Who will rise to dominance in such a situation? It will take not only an assertive personality but an organization to back him — the Iranian clergy was virtually the only organization ignored by the Shah’s government and thus the only organization capable of quickly congealing into a viable administrative institution for Iran. So what organization in Egypt could accomplish such a feat? Would the Muslim Brethren be able to do it? If so, the future for the people of Egypt cannot be as bright as the excited demonstrators imagine.

If Mubarak flees, which we hope for, there is still the question of how a new regime will take form. What we know from the Iranian story is that the resulting system of governance could be even more brutal than the one that was displaced by an authentic popular revolutionary movement.

American duplicity in the Middle East could be dangerous

American double-sided diplomacy in the Middle East can be dangerous

The American government policy in the Arab world has a double aspect that may be catching up with it. On one hand the official policy is to support democracy and representative government; this poses the Americans against the regimes in the Arab world where authentic representation scarcely exists. On the other hand, the Americans have a working relationship with the current dictators in the Arab world, so they are reluctant for these regimes to change. It is no secret that if there were honest elections in the Middle East none of those elected would be pro-American; in fact, one would have to be anti-American to get elected. So the American interest in the Middle East, despite the high-minded claims, is for the regimes in place to remain in power. By simply encouraging “all sides” to resolve their differences peacefully the American government is displaying its support for ruthless leaders in the Middle East — their responses to the demonstrations will display how ruthless they are.

This is a dangerous game. When Jimmy Carter was elected he was much admired by the young people of Iran because he initiated a policy of what he called “human rights.” The Shah regime had become broadly despised for its repressive policies and they hoped for Carter’s support against the Shah. But Carter went to Iran and claimed that the Shah was his friend, alienating the young people, indeed people from all elements of the society, from him. They turned against Carter, despised him. And when students took over the American Embassy they refused to release their hostages until Jimmy Carter was out of office. The Iranians believed they had driven Carter from office.

By claiming that all sides in the demonstrations in the Middle East should sit down and talk the American government may be losing whatever respect it still has in the Middle East.

The new idiom of popular frustration: Democracy

Behind many of the movements in the Middle East is simple repression. Many have suffered for generations under regimes that were never elected and would not be elected if the ordinary people got a chance to collectively select their preferred leaders. This is why the various movements — demonstrations in Tunisia, Egypt, Jordan, Yemen — are not unlike the Islamist movement. In a way, what we see today is evidence that the Islamist appeal no longer appears to be the most salient idiom of public frustration. Consider the following, from Al Jazeera.

The ‘bin Laden’ of marginalisation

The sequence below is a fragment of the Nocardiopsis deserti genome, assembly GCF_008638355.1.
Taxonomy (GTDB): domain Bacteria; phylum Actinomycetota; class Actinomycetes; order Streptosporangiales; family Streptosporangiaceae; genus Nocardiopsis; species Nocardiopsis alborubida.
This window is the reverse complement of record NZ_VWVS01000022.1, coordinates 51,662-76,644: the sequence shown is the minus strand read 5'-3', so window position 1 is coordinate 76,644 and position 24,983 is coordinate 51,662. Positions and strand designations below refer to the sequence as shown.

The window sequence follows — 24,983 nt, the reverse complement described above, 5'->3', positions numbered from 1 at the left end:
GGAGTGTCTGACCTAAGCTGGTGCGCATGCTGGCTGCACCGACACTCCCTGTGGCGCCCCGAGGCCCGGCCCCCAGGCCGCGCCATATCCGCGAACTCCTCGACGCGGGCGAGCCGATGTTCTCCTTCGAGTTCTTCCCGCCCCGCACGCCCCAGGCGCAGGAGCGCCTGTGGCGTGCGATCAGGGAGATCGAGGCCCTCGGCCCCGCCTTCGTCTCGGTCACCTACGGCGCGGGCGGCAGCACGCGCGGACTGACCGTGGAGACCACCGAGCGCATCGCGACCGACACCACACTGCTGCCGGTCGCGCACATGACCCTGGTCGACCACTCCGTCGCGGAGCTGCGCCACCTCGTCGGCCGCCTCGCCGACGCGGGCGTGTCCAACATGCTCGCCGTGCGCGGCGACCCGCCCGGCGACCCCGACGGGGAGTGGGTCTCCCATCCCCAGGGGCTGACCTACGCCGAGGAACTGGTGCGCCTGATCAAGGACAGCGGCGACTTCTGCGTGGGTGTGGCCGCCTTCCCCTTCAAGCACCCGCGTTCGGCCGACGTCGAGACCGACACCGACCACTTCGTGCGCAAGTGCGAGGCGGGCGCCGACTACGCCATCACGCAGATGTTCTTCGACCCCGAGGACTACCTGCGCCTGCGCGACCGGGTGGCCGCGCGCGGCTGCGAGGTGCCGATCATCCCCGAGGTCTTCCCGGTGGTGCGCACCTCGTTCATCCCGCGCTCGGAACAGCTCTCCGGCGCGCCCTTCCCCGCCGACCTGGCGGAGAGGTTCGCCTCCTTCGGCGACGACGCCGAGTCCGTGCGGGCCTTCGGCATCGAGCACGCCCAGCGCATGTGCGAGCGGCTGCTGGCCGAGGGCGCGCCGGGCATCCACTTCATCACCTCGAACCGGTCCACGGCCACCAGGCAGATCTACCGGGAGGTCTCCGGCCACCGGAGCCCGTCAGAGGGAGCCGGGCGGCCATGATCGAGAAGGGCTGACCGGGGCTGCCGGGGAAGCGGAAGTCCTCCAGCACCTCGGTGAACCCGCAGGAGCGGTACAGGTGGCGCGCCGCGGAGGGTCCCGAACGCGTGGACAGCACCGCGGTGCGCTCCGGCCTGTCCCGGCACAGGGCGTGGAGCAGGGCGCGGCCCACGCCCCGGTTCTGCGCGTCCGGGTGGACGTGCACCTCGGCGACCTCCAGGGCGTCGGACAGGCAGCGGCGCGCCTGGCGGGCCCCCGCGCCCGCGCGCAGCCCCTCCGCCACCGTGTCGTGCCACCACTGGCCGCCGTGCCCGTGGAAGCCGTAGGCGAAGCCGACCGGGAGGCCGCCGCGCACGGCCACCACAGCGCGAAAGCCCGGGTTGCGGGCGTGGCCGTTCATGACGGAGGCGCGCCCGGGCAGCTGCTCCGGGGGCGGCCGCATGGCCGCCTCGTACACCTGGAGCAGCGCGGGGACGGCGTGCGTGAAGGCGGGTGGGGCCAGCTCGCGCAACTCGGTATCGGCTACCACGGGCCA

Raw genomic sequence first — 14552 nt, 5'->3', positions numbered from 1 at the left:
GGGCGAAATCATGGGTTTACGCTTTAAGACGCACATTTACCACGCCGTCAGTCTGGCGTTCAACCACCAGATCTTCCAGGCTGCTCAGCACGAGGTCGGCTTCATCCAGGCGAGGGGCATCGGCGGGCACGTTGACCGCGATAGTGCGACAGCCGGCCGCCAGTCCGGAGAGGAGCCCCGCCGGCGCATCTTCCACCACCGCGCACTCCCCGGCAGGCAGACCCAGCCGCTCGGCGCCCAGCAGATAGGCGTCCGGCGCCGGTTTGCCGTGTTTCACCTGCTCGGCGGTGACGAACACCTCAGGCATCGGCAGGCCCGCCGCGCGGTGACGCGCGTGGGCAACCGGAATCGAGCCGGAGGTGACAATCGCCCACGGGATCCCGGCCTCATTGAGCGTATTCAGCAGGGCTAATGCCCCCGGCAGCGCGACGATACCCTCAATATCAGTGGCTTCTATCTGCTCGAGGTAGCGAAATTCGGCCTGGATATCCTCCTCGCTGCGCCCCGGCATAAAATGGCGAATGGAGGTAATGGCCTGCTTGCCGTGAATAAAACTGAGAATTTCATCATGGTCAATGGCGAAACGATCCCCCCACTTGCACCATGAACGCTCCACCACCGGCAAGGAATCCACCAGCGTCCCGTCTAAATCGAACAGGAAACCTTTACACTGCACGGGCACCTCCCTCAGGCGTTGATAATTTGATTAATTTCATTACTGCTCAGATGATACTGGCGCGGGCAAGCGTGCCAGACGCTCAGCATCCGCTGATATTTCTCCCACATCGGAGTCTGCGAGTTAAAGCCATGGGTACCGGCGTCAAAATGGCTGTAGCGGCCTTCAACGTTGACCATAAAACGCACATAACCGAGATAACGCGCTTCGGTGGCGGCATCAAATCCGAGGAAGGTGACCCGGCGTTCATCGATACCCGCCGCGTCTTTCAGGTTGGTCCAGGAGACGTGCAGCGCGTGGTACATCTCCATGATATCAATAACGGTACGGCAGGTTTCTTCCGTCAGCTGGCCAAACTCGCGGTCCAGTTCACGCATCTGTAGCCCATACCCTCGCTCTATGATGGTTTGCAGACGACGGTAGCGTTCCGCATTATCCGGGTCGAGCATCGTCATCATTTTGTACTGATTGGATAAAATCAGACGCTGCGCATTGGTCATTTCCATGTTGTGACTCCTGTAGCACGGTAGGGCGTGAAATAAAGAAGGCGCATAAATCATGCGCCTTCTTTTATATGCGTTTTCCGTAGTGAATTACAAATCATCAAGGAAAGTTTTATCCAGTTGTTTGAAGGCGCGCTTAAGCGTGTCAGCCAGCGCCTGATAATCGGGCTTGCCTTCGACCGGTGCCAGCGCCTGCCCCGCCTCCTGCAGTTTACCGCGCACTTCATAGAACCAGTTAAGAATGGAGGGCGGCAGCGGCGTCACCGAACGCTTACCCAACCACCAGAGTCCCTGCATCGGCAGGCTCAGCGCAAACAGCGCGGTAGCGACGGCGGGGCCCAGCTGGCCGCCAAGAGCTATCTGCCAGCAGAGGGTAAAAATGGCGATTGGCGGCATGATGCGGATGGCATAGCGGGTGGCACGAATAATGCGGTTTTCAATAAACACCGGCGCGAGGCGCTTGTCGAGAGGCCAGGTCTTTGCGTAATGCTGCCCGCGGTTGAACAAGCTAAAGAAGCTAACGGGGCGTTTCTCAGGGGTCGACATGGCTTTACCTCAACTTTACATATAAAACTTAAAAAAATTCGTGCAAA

The real terror eating away at the Arab world is socio-economic marginalisation. by Larbi Sadiki 14 Jan 2011

Conventional wisdom has it that ‘terror’ in the Arab world is monopolised by al-Qaeda in its various incarnations. There may be some truth in this.

However, this is a limited viewpoint. Regimes in countries like Tunisia and Algeria have been arming and training security apparatuses to fight Osama bin Laden. But they were caught unawares by the ‘bin Laden within’: the terror of marginalisation for the millions of educated youth who make up a large portion of the region’s population.

The winds of uncertainty blowing in the Arab west – the Maghreb – threaten to blow eastwards towards the Levant as the marginalised issue the fatalistic scream of despair to be given freedom and bread or death.

[for more click on the title above]

Popular movements in Tunisia, Albania, Jordan, Yemen — elsewhere?

WE can be hopeful that the new signs of restiveness will lead to the formation of authentic democracies but I wonder if they were in the end turn out that way. The Iranian Revolution was genuinely authentic, one of the few real revolutions in history, and yet was eventually appropriated by the more radical elements of the Shiite clergy [one of the few national organization capable of organizing an administration]. The result was a regime more repressive than the Shah’s. So I am dubious while being hopeful. Without a population educated enough and savvy enough to develop a workable system of popular suffrage that protects the rights of those who lose as well as those who win it won’t happen. Too easy for the bullies to take over. If it can happen anywhere in the Middle East Tunisia may be the place.

Some helpful recent statements:

On the rising signs of restive populations in Tunisia, Albania, Jordan, Yemen, and possibly elsewhere, see:

http://latimesblogs.latimes.com/babylonbeyond/2011/01/yemen-jordan-albania-algeria-tunisia-egypt-protests.html
ARAB WORLD: Protests in Algeria and Yemen draw inspiration from Tunisia uprising
by Meris Lutz [LA Times blog “Babylon & Beyond”

On the significance of the uprising in Tunisia see Judith Miller, formerly of the New York Times, here on NewsMak.com.
http://www.newsmax.com/Miller/tunisia-revolution-arab-iran/2011/01/23/id/383655
Tunisia’s ‘Jasmine Revolution’ Could Quickly Wither
Sunday, 23 Jan 2011